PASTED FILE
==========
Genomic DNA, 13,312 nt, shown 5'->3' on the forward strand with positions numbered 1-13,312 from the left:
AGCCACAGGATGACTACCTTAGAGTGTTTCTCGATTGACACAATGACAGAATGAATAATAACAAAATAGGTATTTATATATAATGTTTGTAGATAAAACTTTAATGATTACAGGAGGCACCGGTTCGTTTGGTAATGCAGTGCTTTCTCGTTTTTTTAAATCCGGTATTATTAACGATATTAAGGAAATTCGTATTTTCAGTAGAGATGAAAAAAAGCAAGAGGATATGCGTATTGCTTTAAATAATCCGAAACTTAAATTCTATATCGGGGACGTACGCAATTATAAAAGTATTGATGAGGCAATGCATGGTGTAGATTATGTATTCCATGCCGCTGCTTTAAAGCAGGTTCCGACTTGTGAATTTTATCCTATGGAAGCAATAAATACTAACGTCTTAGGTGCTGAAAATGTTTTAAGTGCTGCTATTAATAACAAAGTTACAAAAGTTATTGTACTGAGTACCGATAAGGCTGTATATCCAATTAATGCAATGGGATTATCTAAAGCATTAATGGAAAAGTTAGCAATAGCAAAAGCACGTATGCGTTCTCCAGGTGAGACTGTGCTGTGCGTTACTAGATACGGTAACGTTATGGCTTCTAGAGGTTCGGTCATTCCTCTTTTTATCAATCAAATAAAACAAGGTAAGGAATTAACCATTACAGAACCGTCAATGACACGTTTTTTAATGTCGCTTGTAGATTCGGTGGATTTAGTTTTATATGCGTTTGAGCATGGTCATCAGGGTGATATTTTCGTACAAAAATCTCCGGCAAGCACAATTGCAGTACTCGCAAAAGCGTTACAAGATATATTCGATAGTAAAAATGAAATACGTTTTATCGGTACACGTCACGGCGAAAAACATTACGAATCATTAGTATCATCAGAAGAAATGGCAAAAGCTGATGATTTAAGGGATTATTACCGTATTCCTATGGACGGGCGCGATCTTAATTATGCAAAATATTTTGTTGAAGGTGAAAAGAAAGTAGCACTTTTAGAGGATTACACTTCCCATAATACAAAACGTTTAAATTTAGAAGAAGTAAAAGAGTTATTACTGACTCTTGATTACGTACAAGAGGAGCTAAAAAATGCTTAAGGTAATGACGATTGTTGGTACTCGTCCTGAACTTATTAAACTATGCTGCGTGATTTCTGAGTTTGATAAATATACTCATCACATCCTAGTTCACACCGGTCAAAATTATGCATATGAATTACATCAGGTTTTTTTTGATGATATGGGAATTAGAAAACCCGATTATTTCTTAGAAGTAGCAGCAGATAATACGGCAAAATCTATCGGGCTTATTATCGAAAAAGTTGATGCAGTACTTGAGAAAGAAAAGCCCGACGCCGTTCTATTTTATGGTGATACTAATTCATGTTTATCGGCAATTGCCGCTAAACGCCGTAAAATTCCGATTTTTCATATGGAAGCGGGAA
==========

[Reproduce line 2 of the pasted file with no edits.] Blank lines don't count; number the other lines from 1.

AGCCACAGGATGACTACCTTAGAGTGTTTCTCGATTGACACAATGACAGAATGAATAATAACAAAATAGGTATTTATATATAATGTTTGTAGATAAAACTTTAATGATTACAGGAGGCACCGGTTCGTTTGGTAATGCAGTGCTTTCTCGTTTTTTTAAATCCGGTATTATTAACGATATTAAGGAAATTCGTATTTTCAGTAGAGATGAAAAAAAGCAAGAGGATATGCGTATTGCTTTAAATAATCCGAAACTTAAATTCTATATCGGGGACGTACGCAATTATAAAAGTATTGATGAGGCAATGCATGGTGTAGATTATGTATTCCATGCCGCTGCTTTAAAGCAGGTTCCGACTTGTGAATTTTATCCTATGGAAGCAATAAATACTAACGTCTTAGGTGCTGAAAATGTTTTAAGTGCTGCTATTAATAACAAAGTTACAAAAGTTATTGTACTGAGTACCGATAAGGCTGTATATCCAATTAATGCAATGGGATTATCTAAAGCATTAATGGAAAAGTTAGCAATAGCAAAAGCACGTATGCGTTCTCCAGGTGAGACTGTGCTGTGCGTTACTAGATACGGTAACGTTATGGCTTCTAGAGGTTCGGTCATTCCTCTTTTTATCAATCAAATAAAACAAGGTAAGGAATTAACCATTACAGAACCGTCAATGACACGTTTTTTAATGTCGCTTGTAGATTCGGTGGATTTAGTTTTATATGCGTTTGAGCATGGTCATCAGGGTGATATTTTCGTACAAAAATCTCCGGCAAGCACAATTGCAGTACTCGCAAAAGCGTTACAAGATATATTCGATAGTAAAAATGAAATACGTTTTATCGGTACACGTCACGGCGAAAAACATTACGAATCATTAGTATCATCAGAAGAAATGGCAAAAGCTGATGATTTAAGGGATTATTACCGTATTCCTATGGACGGGCGCGATCTTAATTATGCAAAATATTTTGTTGAAGGTGAAAAGAAAGTAGCACTTTTAGAGGATTACACTTCCCATAATACAAAACGTTTAAATTTAGAAGAAGTAAAAGAGTTATTACTGACTCTTGATTACGTACAAGAGGAGCTAAAAAATGCTTAAGGTAATGACGATTGTTGGTACTCGTCCTGAACTTATTAAACTATGCTGCGTGATTTCTGAGTTTGATAAATATACTCATCACATCCTAGTTCACACCGGTCAAAATTATGCATATGAATTACATCAGGTTTTTTTTGATGATATGGGAATTAGAAAACCCGATTATTTCTTAGAAGTAGCAGCAGATAATACGGCAAAATCTATCGGGCTTATTATCGAAAAAGTTGATGCAGTACTTGAGAAAGAAAAGCCCGACGCCGTTCTATTTTATGGTGATACTAATTCATGTTTATCGGCAATTGCCGCTAAACGCCGTAAAATTCCGATTTTTCATATGGAAGCGGGAA